DALLAS, June 30 (UPI) -- Intensity is not necessarily a sign of how serious headache pain is but there are red flags to watch out for, a U.S. neurologist says. Dr. Ahmed Jafri of the University of Southwestern Medical Center in Dallas says anyone who frequently uses pain medication to self-treat chronic headaches should seek medical help. "A headache may stem from a harmless problem, or it might be a sign of a life-threatening disorder," Jafri says in a statement. "There are certain red flags that should send a person to the doctor, or even an emergency room." Jafri says any of the following symptoms warrants immediate emergency attention:
-- A change in the character or pattern of existing headaches.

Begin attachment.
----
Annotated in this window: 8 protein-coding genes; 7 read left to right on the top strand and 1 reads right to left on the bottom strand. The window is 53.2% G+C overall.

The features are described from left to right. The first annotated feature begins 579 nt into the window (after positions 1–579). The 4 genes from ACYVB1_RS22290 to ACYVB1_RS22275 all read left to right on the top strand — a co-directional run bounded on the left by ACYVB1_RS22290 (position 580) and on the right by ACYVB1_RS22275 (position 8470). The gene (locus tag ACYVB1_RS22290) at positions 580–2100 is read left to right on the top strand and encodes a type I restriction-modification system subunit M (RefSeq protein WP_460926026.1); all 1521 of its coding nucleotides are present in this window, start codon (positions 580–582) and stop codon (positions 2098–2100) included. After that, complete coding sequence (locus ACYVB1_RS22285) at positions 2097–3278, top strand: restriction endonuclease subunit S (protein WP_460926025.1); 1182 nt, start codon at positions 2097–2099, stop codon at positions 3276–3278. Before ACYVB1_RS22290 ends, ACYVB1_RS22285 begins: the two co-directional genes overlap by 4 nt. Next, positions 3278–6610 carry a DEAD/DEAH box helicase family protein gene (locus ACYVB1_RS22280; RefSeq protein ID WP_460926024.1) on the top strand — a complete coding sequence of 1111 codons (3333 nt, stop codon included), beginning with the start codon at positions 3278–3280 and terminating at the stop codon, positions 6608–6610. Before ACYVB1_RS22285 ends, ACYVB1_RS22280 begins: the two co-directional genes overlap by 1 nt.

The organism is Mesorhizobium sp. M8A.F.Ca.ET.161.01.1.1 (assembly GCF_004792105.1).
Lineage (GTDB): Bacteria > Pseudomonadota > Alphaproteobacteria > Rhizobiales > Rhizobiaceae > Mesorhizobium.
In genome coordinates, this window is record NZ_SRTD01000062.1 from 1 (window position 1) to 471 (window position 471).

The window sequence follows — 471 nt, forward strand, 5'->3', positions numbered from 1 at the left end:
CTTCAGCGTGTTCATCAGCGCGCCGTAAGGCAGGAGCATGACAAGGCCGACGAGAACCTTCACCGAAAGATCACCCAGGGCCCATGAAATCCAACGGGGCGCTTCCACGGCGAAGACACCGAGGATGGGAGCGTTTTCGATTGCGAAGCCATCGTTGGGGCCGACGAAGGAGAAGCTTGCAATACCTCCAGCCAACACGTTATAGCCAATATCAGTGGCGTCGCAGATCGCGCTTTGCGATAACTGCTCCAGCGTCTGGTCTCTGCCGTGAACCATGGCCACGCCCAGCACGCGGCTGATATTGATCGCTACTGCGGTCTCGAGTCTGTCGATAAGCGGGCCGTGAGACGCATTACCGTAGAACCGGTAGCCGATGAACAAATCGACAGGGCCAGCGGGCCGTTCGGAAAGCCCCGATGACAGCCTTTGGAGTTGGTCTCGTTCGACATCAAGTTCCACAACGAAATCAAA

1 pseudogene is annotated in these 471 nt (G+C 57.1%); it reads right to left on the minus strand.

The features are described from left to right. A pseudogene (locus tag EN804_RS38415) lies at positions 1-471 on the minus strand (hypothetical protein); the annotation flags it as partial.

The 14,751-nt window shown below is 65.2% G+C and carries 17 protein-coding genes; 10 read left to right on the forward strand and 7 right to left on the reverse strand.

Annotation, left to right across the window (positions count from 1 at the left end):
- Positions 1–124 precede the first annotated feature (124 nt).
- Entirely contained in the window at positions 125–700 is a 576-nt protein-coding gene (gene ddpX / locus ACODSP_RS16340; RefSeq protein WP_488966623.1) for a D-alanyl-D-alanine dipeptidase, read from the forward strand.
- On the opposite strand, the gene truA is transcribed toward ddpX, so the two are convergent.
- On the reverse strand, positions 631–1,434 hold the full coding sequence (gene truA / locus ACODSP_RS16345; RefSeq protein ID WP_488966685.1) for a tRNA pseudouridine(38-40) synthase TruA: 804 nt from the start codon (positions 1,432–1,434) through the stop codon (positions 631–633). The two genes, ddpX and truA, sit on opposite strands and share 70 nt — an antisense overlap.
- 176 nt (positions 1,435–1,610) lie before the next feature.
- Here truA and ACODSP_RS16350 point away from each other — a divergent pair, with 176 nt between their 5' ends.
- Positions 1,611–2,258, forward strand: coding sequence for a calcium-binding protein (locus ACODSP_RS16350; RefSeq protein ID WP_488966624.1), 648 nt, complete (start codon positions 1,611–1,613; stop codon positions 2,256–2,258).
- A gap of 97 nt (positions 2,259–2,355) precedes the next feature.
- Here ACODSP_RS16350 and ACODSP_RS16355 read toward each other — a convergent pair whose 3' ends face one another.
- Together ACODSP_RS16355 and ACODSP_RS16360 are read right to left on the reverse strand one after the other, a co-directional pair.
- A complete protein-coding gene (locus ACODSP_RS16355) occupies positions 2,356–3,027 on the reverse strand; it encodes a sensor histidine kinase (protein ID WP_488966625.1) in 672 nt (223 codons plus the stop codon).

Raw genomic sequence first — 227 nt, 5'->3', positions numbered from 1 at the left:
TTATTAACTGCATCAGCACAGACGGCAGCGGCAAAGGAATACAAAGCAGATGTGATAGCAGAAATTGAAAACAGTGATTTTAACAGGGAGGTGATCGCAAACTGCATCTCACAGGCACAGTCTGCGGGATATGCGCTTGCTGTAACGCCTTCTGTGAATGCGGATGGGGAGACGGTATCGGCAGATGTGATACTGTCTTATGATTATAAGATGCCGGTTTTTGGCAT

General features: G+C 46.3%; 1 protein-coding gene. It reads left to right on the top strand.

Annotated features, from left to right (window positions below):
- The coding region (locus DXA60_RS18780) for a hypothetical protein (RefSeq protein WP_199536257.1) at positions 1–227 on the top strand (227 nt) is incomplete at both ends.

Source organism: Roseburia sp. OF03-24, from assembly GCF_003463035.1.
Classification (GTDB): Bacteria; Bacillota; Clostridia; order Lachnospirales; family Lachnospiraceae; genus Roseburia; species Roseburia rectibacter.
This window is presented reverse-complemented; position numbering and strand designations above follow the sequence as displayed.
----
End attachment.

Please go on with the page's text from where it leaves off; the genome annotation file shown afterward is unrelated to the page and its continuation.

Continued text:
-- Explosive headaches.
-- Headache pain that increases in intensity.
-- New headaches in children or seniors.
-- "The worst headache of my life."
-- Headache with exertion, coughing or sex.
In addition, Jafri says a headache accompanied by fever and stiff neck, visual impairment, fainting, paralysis anywhere on the body, or bloodshot eyes with tearing and a runny nose requires medical care.